The more things change, the more they stay the same. Except in the case of the Fluval U range of internal filters. They’ve changed, and they’ve gotten a bit better, says Nathan Hill.
As Paul Trott (Hagen’s UK marketing manager) puts it, “this is evolution, not revolution.” He’s hit the nail on the head too, as the upgraded designs, subtle though they are, give the U range slightly more edge in the development race between filters. It’s also nice to see a company persevere with a good design, too. All too often, I find a product with just a couple of minor teething issues, and instead of addressing them, the parent company will just drop the whole line and release something new — which then turns out to have glitches of its own.
So what’s changed? The first ‘tweak’ appears minor, but is actually essential. A tag on the front of the filters, as soon as you extract them from their boxes, shows you how to remove the impeller and give it a clean. If the pictures are confusing, then you can always scan the QR code instead, and watch a video about it.
That might seem a pretty minor advance, but knowing the history, it isn’t. Impellers breaking through dirt and lack of maintenance are the single biggest cause of returned pumps. If you think about it, that also means that they’re the biggest cause of tanks going from mature and filtered to suddenly crashing. Anything that can highlight the importance of impeller cleaning to newcomers is just fine by me.
The second difference is the ‘media offer’. Remember that middle chamber with the loose biohoops that would rattle like maracas in your hand? It’s had a rejiggy so that you can now fit in a new media pouch, specifically designed to drag out nitrate and phosphate (so maybe not the choice for budding aquascapers). The biomedia still lives in there, alongside the new pouch, but it’s a tight fit, and you don’t feel like you’re losing out. That new media pouch can be used with the Fluval U1, too, courtesy of a cut out compartment in the foams.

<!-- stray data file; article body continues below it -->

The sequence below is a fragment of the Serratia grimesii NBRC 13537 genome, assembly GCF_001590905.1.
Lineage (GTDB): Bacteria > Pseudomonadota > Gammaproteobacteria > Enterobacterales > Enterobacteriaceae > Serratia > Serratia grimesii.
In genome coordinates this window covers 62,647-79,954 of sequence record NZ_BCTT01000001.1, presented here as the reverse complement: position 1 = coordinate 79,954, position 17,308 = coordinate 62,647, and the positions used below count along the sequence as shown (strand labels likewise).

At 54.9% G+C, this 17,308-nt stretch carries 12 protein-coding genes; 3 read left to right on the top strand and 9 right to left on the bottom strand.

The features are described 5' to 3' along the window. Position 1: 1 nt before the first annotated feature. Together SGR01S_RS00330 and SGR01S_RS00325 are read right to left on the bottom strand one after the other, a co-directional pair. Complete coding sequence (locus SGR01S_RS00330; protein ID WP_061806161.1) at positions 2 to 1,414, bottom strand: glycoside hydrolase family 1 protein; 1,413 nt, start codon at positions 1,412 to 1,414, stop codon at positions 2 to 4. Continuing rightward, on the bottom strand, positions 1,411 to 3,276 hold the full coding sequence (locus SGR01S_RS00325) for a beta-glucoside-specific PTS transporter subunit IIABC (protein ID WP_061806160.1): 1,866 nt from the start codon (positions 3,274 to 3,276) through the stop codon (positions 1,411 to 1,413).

The third change is the media container, and this one might be my personal favourite. Pretty much every filter I’ve owned, and Fluval were no exception, has had this habit of spilling its contents back into the tank as I remove it. You’ve probably experienced this, trying to lift the filter out as gently as possible, like it’s the trigger for a nuclear bomb that’s rigged up in a puppy orphanage, only to let it slip 5° over and witness it pouring rich, brown sludge right back into the water.
To counter this, there’s been a redesign in the chambers that hold the filter foams. Now, instead of little bits of waste accruing all around the gills of each chamber, there’s a blank panel in the bottom half of it. This retains any loose waste as you lift the filter up, and keeps it in there until you can get the filter to a bucket. I can’t tell you how effective it actually is, as I’ve not had one running long enough yet.
The last tweak involves accessing the motor — which is now the same shade of blue as the internal filter chambers, indicating that it can be removed. Where the old motor was restricted by the power cable that ran up the rear of the filter, the newer design allows for the cable to be pulled from its moorings, freeing everything up.
Aside that, the filters look the same (apart from now having blue motors), the flow rates appear the same, they have the same functions, you still get into the media through the flip-top lid, and you can still change things while the filter is running (though technically, you should turn off all electrical equipment before putting your hands into the tank).
The X-Men would be happy to see these evolutionary mutations, and so am I. The inclusion of features that add to the design can only be a good thing, and I hope to see this line of thinking stretched to encompass more products. Evolution and not revolution indeed!
Ease of use: 4/5
Value for money: 4/5
Prices: RRPs U1 £31.49, U2 £46.99, U3 £61.99, U4 £76.99, Clean & Clear Cartridge (two packs) £6.99.